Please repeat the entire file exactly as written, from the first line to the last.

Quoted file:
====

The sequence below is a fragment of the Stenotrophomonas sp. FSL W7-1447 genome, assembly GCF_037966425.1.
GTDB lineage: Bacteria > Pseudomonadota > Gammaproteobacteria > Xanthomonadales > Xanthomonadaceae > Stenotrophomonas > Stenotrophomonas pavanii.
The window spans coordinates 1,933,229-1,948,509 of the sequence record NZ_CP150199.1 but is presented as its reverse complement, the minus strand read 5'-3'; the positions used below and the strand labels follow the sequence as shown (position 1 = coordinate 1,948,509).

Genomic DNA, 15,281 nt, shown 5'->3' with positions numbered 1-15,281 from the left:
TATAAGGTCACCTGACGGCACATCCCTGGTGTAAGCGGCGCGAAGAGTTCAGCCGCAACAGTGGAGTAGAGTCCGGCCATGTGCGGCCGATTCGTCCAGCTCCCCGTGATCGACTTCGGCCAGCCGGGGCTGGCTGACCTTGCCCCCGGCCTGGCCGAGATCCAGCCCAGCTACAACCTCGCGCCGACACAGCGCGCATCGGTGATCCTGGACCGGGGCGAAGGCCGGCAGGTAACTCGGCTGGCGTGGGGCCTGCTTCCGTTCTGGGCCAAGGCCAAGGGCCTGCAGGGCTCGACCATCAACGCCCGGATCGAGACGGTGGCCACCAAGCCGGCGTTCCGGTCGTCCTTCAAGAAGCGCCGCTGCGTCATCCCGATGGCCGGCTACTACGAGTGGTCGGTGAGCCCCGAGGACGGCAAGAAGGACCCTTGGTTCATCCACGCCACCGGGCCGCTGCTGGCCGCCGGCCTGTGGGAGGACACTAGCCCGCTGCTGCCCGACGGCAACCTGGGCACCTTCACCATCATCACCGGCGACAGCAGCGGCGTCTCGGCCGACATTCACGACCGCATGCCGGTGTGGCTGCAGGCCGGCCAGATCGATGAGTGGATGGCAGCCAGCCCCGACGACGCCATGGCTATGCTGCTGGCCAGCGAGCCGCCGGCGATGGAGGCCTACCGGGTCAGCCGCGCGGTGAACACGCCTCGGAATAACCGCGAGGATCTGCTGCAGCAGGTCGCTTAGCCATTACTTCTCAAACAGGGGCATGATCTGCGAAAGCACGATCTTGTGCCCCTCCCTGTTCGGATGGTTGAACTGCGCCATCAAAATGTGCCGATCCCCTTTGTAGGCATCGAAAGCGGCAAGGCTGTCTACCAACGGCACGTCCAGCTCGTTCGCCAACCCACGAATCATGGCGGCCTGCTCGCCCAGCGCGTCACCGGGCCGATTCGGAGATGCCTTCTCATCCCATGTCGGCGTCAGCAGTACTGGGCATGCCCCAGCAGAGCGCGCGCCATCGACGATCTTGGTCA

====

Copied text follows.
The sequence below is a fragment of the Stenotrophomonas sp. FSL W7-1447 genome, assembly GCF_037966425.1.
GTDB lineage: Bacteria > Pseudomonadota > Gammaproteobacteria > Xanthomonadales > Xanthomonadaceae > Stenotrophomonas > Stenotrophomonas pavanii.
The window spans coordinates 1,933,229-1,948,509 of the sequence record NZ_CP150199.1 but is presented as its reverse complement, the minus strand read 5'-3'; the positions used below and the strand labels follow the sequence as shown (position 1 = coordinate 1,948,509).

Genomic DNA, 15,281 nt, shown 5'->3' with positions numbered 1-15,281 from the left:
TATAAGGTCACCTGACGGCACATCCCTGGTGTAAGCGGCGCGAAGAGTTCAGCCGCAACAGTGGAGTAGAGTCCGGCCATGTGCGGCCGATTCGTCCAGCTCCCCGTGATCGACTTCGGCCAGCCGGGGCTGGCTGACCTTGCCCCCGGCCTGGCCGAGATCCAGCCCAGCTACAACCTCGCGCCGACACAGCGCGCATCGGTGATCCTGGACCGGGGCGAAGGCCGGCAGGTAACTCGGCTGGCGTGGGGCCTGCTTCCGTTCTGGGCCAAGGCCAAGGGCCTGCAGGGCTCGACCATCAACGCCCGGATCGAGACGGTGGCCACCAAGCCGGCGTTCCGGTCGTCCTTCAAGAAGCGCCGCTGCGTCATCCCGATGGCCGGCTACTACGAGTGGTCGGTGAGCCCCGAGGACGGCAAGAAGGACCCTTGGTTCATCCACGCCACCGGGCCGCTGCTGGCCGCCGGCCTGTGGGAGGACACTAGCCCGCTGCTGCCCGACGGCAACCTGGGCACCTTCACCATCATCACCGGCGACAGCAGCGGCGTCTCGGCCGACATTCACGACCGCATGCCGGTGTGGCTGCAGGCCGGCCAGATCGATGAGTGGATGGCAGCCAGCCCCGACGACGCCATGGCTATGCTGCTGGCCAGCGAGCCGCCGGCGATGGAGGCCTACCGGGTCAGCCGCGCGGTGAACACGCCTCGGAATAACCGCGAGGATCTGCTGCAGCAGGTCGCTTAGCCATTACTTCTCAAACAGGGGCATGATCTGCGAAAGCACGATCTTGTGCCCCTCCCTGTTCGGATGGTTGAACTGCGCCATCAAAATGTGCCGATCCCCTTTGTAGGCATCGAAAGCGGCAAGGCTGTCTACCAACGGCACGTCCAGCTCGTTCGCCAACCCACGAATCATGGCGGCCTGCTCGCCCAGCGCGTCACCGGGCCGATTCGGAGATGCCTTCTCATCCCATGTCGGCGTCAGCAGTACTGGGCATGCCCCAGCAGAGCGCGCGCCATCGACGATCTTGGTCA